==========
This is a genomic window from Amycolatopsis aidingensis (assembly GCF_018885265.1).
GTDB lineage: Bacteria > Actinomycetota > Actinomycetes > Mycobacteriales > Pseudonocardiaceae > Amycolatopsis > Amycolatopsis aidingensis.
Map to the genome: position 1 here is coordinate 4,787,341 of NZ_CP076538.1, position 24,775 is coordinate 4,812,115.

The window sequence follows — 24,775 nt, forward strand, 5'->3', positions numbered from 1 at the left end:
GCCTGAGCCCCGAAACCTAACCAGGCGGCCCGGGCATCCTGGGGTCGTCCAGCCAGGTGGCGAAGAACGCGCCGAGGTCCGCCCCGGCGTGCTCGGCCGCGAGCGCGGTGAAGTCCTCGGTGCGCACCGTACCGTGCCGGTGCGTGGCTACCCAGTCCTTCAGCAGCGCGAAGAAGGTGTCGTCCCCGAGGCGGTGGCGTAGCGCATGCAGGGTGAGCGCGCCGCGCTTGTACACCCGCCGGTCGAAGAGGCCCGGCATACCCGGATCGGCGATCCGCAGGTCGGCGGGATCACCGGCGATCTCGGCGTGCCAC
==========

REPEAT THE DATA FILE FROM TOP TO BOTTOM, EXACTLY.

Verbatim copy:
This is a genomic window from Amycolatopsis aidingensis (assembly GCF_018885265.1).
GTDB lineage: Bacteria > Actinomycetota > Actinomycetes > Mycobacteriales > Pseudonocardiaceae > Amycolatopsis > Amycolatopsis aidingensis.
Map to the genome: position 1 here is coordinate 4,787,341 of NZ_CP076538.1, position 24,775 is coordinate 4,812,115.

The window sequence follows — 24,775 nt, forward strand, 5'->3', positions numbered from 1 at the left end:
GCCTGAGCCCCGAAACCTAACCAGGCGGCCCGGGCATCCTGGGGTCGTCCAGCCAGGTGGCGAAGAACGCGCCGAGGTCCGCCCCGGCGTGCTCGGCCGCGAGCGCGGTGAAGTCCTCGGTGCGCACCGTACCGTGCCGGTGCGTGGCTACCCAGTCCTTCAGCAGCGCGAAGAAGGTGTCGTCCCCGAGGCGGTGGCGTAGCGCATGCAGGGTGAGCGCGCCGCGCTTGTACACCCGCCGGTCGAAGAGGCCCGGCATACCCGGATCGGCGATCCGCAGGTCGGCGGGATCACCGGCGATCTCGGCGTGCCAC